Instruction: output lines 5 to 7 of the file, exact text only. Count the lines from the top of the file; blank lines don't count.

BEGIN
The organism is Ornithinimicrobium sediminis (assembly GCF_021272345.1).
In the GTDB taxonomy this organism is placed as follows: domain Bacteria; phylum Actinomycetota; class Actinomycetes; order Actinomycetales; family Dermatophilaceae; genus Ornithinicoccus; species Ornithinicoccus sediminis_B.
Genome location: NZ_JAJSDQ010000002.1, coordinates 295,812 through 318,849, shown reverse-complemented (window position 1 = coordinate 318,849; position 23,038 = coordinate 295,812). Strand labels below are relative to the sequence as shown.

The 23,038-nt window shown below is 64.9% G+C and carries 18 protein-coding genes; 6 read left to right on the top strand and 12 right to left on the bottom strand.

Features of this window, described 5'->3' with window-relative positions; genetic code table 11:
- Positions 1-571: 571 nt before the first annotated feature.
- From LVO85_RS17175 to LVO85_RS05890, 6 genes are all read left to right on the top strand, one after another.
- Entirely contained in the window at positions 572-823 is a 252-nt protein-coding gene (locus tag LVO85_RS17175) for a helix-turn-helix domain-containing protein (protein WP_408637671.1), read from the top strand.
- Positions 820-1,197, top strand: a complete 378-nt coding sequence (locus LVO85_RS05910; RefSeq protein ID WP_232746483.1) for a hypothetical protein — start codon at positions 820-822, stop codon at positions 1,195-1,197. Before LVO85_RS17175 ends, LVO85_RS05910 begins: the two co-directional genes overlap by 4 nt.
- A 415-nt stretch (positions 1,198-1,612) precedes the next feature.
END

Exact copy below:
Features of this window, described 5'->3' with window-relative positions; genetic code table 11:
- Positions 1-571: 571 nt before the first annotated feature.
- From LVO85_RS17175 to LVO85_RS05890, 6 genes are all read left to right on the top strand, one after another.